Eleazar Sukenik, 1951
12 August 1889|
|Died||28 February 1953
|Institutions||Hebrew University in Jerusalem|
Eleazar Lipa Sukenik (12 August 1889, in Białystok – 28 February 1953, in Jerusalem) was an Israeli archaeologist and professor at the Hebrew University of Jerusalem. In Israel his first name is popularly known as "Eliezer".
In addition to his important excavations in Jerusalem (including the "Third Wall" and numerous ossuary tombs) he played a central role in the establishment of the Department of Archaeology of the Hebrew University. He recognized the importance of the Dead Sea Scrolls to Israel and worked for the Israeli state to buy them. In 1948, he published an article tentatively linking the scrolls and their content to a community of Essenes, which became the standard interpretation of the origin of the scrolls, a theory that is still probably the consensus among scholars, but has also been widely questioned.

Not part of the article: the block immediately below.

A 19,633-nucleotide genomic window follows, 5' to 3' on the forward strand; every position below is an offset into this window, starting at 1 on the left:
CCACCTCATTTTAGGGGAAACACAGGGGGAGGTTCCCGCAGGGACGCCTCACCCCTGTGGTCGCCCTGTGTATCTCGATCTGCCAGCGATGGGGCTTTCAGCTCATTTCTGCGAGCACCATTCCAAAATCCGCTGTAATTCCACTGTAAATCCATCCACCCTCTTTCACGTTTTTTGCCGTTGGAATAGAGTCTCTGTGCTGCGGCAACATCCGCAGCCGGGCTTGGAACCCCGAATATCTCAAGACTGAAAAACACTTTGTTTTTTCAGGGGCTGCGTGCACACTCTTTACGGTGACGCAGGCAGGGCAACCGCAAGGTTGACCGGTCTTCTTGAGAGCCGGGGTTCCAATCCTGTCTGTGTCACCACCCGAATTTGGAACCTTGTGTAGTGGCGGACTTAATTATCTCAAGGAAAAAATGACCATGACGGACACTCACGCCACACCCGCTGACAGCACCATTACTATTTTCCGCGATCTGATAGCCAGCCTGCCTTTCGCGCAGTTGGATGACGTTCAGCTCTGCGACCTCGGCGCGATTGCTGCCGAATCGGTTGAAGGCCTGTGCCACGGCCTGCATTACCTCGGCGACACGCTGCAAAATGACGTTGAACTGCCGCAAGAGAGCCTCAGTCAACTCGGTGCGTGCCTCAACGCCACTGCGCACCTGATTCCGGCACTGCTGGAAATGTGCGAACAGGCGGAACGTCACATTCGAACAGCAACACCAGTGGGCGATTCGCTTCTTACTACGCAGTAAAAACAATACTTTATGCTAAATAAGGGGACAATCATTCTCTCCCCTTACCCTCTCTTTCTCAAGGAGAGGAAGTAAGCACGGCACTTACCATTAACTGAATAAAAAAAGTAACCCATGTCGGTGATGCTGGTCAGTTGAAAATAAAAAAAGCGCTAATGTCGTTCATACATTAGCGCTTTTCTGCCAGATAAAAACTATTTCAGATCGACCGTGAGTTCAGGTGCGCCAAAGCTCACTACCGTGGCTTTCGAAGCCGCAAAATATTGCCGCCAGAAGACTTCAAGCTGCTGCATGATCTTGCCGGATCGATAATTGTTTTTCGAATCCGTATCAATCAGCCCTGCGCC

He and his wife, Chassia, are buried in the Sanhedria Cemetery near the Tombs of the Sanhedrin which he researched. Unlike the other graves in the cemetery, which are covered by uniform limestone blocks, the couple's gravestones are uniquely decorated with carvings and motifs of the Second Temple era.
He is the paternal uncle of Herbert Sukenik.
- Ancient Synagogues in Palestine and Greece (Schweich Lectures of the British Academy for 1930). London, 1934.
- The Third Wall of Jerusalem: An Account of Excavations. Jerusalem: University Press, 1930
- The Ancient Synagogue of Beth Alpha. An Account of the Excavations conducted on behalf of the Hebrew University, Jerusalem. Jerusalem: Oxford University Press: London, 1932.
- Samaria-Sebaste Reports of the Work of the Joint Expedition in 1931-1933, and of the British Expedition in 1935. London, 3 volumes 1938, 1942, 1957.
- The Dead Sea Scrolls of the Hebrew University. Magnes Press, Hebrew University: Jerusalem, 1955.
- Goldman, Bernard (1966). The Sacred Portal: a primary symbol in ancient Judaic art. Detroit: Wayne State University Press. A book on an important synagogue mosaic discovered by Sukenik in 1928.